A soil is considered Solonetzic when it has a Bn soil horizon, with the “n” indicating a high sodium content. When Solonetzic soils form, there tends to be downward movement of clay from the surface soil (A horizon) into the B horizon, forming a Bnt horizon. The “n” indicates an accumulation of sodium and “t” indicates an accumulation of clay. The B soil horizon commonly overlies a C subsoil horizon with sodium salts, gypsum (calcium sulphate) and/or lime (calcium carbonates). A leached Ae horizon occurs within the surface soil when clay has moved downward from the A horizon and the “e” indicates an eluviated layer.
Reclamation management of Solonetzic soils
Since the 1950s, a range of physical and chemical practices have been tried with varying degrees of success. Deep plowing and deep ripping have been tried alone and in conjunction with amendments such as lime or gypsum.
Limited water percolation into subsoil of Solonetzic soils is a major concern. Deep tillage to break up the hard B horizon has been used to increase water penetration and improve moisture storage. However, the success is short term as the sodium and clay enriched hardpan often reforms. Generally, success has been better in higher precipitation areas. When Solonetzic soils are also saline (high in soluble salts), deep tillage is not recommended and may even encourage further soil salinization.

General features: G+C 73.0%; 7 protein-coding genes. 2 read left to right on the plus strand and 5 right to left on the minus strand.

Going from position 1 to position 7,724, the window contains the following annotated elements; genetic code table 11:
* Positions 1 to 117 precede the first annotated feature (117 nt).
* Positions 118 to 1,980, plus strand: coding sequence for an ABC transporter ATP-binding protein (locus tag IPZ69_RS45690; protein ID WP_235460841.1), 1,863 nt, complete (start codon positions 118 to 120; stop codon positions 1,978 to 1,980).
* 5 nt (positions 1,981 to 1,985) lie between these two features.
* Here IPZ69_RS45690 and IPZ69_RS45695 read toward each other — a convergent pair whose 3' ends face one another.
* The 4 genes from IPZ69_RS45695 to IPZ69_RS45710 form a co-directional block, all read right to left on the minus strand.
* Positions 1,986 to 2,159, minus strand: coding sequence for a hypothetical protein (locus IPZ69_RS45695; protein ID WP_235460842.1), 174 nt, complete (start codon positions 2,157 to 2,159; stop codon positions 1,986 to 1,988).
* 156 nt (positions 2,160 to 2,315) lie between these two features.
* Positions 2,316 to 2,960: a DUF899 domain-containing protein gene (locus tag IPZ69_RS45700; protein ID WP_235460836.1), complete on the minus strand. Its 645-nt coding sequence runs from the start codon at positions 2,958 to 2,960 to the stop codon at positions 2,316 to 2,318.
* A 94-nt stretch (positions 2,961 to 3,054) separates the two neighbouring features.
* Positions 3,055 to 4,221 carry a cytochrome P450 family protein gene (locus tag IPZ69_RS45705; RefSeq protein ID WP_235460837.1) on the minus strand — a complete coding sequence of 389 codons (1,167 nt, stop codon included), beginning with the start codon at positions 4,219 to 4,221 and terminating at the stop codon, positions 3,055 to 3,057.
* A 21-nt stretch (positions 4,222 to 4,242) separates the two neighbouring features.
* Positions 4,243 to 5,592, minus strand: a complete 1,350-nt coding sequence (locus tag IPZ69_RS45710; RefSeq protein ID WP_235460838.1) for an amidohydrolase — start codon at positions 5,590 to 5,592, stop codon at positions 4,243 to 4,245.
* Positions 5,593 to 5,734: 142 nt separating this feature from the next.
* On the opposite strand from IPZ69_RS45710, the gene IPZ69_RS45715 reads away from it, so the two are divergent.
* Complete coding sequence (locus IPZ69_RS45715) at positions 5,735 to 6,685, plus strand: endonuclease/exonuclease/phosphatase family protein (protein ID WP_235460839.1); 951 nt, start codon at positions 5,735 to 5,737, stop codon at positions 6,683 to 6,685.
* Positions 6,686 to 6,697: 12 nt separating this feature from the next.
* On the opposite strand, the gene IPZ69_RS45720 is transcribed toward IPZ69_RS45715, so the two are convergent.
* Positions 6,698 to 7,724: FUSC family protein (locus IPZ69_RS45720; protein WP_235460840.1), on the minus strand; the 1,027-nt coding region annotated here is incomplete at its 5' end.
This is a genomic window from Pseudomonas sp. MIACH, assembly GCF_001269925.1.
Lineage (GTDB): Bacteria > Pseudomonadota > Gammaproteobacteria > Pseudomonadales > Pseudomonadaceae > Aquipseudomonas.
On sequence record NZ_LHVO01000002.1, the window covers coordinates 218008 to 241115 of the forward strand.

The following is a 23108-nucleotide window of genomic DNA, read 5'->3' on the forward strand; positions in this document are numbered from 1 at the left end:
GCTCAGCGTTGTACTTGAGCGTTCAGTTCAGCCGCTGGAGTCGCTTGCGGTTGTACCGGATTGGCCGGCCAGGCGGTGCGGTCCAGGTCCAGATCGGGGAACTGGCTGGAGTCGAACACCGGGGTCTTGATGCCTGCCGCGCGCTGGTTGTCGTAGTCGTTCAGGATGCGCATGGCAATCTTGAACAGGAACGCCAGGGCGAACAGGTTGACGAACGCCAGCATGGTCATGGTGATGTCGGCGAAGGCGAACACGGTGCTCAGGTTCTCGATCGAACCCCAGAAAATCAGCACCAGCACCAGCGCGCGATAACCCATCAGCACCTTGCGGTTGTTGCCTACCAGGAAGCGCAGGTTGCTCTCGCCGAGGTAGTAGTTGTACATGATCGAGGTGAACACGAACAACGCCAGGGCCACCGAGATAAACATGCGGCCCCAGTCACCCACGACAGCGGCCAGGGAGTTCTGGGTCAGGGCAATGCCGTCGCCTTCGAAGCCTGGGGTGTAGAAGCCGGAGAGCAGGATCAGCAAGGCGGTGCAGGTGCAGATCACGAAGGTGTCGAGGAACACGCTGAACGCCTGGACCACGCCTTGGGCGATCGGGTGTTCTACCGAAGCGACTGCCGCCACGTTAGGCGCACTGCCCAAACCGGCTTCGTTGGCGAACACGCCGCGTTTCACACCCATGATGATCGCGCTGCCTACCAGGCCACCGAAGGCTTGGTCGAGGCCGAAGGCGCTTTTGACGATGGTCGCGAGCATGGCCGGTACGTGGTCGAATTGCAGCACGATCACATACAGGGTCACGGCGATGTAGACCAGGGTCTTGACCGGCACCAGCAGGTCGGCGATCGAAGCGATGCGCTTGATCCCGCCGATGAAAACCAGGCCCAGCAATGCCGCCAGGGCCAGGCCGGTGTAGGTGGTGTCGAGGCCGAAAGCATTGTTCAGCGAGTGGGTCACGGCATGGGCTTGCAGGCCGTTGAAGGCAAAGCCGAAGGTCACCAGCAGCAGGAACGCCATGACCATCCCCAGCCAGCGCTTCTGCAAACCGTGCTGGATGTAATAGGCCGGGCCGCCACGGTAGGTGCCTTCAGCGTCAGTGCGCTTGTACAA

Reclamation and improvement of Solonetzic soils can be expensive. The Solonetz soil group is the most challenging to reclaim and manage. Solonetz soils in native grass, particularly in the drier regions of the prairies, are often best left in their natural condition and used for carefully managed livestock grazing.